The Sorry State of Debt and Delusion
According to a report by NPR this past April 19, 2009, a stream of money was being released into the American economy as if into irrigation ditches. More than $787 billion in cash was supposed to flow out of Washington, D.C., and trickle its way toward communities and individuals hardest hit by the recession. They stated that out of that enormous sum, close to a third will be processed through state governments.
Has it happened? Has anyone been bailed out besides corporate CEO's? And if so, what have they proposed doing with the money?
I took a walk through some of the stimulus watchdogs on the internet. There are a lot of open hands. California was the leader with a package totaling $63.8 billion according to americanprogress.org's calculations. New York came in second at $41.29 billion, Texas, third, with $38.39 billion, and Florida fourth with approximately $30 billion.
I was curious about my own state--New Mexico. What did our leaders consider a priority? What did we need to consider for out future as well as for the immediate goal of putting people to work?
New Mexico, as an example, put its legislative hand out for $2,937,146,132.00. Like a little note to Santa, it attached to its wrist a tag detailing everything they wanted to do with the money.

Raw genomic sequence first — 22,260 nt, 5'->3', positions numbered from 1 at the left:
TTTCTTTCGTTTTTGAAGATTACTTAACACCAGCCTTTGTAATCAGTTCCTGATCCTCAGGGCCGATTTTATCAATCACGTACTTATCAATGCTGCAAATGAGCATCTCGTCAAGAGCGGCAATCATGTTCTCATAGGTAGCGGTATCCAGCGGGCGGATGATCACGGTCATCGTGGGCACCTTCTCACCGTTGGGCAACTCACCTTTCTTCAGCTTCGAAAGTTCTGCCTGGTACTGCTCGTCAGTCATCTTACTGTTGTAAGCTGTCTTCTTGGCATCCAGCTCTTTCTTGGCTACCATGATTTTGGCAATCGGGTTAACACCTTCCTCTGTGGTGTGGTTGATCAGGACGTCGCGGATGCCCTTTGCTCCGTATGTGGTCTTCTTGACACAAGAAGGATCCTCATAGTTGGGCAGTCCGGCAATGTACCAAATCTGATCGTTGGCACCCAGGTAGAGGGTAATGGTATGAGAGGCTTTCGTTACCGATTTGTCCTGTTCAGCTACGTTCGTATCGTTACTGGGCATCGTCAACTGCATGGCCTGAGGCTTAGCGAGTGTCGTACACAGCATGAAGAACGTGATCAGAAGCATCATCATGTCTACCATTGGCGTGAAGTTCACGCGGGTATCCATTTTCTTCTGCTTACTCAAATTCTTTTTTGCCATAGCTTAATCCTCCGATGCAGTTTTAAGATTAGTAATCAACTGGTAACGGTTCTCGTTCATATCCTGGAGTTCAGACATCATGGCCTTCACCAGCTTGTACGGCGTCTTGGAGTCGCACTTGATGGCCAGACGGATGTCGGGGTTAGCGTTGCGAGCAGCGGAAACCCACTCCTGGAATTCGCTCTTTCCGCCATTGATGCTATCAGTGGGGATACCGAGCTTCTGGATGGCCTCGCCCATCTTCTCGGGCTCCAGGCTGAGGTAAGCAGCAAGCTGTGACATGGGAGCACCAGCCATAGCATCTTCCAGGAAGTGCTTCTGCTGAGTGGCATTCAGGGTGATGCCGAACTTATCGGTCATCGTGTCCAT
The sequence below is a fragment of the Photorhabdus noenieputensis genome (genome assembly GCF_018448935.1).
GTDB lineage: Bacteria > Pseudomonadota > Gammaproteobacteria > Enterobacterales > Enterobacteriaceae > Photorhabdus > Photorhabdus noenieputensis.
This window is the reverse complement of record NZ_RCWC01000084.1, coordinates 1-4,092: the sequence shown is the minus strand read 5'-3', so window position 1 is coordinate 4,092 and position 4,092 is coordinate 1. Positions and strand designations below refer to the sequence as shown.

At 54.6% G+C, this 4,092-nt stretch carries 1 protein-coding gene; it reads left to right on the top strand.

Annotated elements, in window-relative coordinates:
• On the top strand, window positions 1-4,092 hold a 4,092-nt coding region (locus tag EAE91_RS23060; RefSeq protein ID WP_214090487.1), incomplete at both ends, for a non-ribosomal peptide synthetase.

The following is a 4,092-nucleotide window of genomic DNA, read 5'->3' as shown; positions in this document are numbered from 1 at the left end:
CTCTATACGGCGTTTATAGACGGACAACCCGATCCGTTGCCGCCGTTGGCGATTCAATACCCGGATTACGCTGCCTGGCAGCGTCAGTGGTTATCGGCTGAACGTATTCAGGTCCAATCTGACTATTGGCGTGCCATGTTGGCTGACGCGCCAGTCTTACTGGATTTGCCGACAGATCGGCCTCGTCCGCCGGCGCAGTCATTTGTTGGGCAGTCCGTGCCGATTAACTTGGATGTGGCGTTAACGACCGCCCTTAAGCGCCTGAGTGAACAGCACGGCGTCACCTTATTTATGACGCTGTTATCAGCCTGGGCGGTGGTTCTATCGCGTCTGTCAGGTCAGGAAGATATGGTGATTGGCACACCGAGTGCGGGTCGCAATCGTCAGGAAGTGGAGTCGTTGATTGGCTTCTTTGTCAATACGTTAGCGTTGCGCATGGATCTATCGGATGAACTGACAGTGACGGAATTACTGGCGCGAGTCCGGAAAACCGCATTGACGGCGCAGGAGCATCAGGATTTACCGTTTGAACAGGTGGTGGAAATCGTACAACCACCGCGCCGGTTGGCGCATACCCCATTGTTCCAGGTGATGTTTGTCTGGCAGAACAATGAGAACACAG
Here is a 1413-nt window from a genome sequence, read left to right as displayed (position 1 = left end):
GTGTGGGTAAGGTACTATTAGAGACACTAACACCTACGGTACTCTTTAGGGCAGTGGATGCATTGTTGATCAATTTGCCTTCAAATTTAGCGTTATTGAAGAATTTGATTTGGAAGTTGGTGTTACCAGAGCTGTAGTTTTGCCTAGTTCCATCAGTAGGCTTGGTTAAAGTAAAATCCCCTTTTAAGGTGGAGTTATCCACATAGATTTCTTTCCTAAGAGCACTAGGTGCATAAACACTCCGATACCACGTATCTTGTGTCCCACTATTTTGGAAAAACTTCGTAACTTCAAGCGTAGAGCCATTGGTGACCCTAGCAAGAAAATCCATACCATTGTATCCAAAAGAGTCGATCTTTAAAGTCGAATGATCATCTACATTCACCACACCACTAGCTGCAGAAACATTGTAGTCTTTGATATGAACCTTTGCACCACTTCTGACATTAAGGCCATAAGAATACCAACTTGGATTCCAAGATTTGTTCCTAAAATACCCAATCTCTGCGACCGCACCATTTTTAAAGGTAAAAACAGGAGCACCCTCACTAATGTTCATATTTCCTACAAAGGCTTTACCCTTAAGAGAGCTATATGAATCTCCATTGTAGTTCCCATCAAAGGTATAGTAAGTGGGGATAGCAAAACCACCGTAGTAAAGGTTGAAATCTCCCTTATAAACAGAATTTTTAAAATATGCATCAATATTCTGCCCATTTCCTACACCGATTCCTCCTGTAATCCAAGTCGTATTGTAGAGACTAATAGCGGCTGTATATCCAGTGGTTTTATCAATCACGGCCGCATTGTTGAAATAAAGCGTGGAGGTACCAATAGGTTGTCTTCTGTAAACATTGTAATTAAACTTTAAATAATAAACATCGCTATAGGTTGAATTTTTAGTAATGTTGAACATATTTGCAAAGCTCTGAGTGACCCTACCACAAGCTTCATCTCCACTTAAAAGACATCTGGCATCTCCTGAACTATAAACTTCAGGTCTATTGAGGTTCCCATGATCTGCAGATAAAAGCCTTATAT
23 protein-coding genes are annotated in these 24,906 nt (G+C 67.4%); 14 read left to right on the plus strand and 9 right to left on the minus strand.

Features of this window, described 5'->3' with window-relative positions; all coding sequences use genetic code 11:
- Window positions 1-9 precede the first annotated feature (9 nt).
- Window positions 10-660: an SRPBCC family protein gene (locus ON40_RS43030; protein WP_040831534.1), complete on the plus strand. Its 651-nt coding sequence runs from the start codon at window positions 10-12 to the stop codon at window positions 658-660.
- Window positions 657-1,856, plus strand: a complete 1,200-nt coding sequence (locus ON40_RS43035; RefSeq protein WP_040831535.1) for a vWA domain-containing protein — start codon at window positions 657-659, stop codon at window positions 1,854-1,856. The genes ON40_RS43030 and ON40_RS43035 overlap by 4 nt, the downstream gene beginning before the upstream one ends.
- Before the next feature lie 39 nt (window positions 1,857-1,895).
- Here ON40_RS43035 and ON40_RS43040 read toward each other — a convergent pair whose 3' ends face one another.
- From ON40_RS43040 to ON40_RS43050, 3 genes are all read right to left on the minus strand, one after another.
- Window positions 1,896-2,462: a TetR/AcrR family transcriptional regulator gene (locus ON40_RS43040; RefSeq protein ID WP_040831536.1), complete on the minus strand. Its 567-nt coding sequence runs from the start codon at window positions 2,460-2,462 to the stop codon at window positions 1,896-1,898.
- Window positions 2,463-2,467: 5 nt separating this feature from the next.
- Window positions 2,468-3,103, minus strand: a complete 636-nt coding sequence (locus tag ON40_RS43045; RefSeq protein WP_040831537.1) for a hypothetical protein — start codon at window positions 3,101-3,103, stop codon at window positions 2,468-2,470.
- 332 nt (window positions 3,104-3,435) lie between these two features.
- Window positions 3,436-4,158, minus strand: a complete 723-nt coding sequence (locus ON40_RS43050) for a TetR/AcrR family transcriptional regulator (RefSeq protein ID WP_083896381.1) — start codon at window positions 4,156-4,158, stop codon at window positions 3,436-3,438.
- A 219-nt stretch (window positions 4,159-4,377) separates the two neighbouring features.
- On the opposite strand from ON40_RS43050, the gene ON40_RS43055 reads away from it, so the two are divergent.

What About Water?
In a state comprised of mainly desert, where water is already the source of heated debate, criss-crossed claims and very subtle politics between Texas, Utah, Colorado, Arizona and Nevada, you might imagine that a water conservation program might be listed in the number one spot. Or an energy plan that involved trapping the vast amount of wind power or solar power available in a place where winds and sunlight are nearly constant.
Here's what we got instead:
- A proposal for an EventsCenter that will cost $418 million;
- A plan for an $11 million rehabilitation of the infrastructure around the dedicated site to support it;
- Plans for landscaping in the millions, repaving of roads that almost never get potholes (there's rarely any snow to speak of in winter, and never any ice to melt and re-freeze over time), and drainage improvements. There's even one plan to remove a neighborhood from the flood plain. (Can someone please explain to me why a developer was allowed to build a neighborhood in a flood plain to begin with?)
There was only one water conservation project and all the water projects (mostly storm drain improvements for all those other neighborhoods in the flood plains) combined will cost $71 million.
Not one school project in a state with a 50% drop out rate before 12th grade.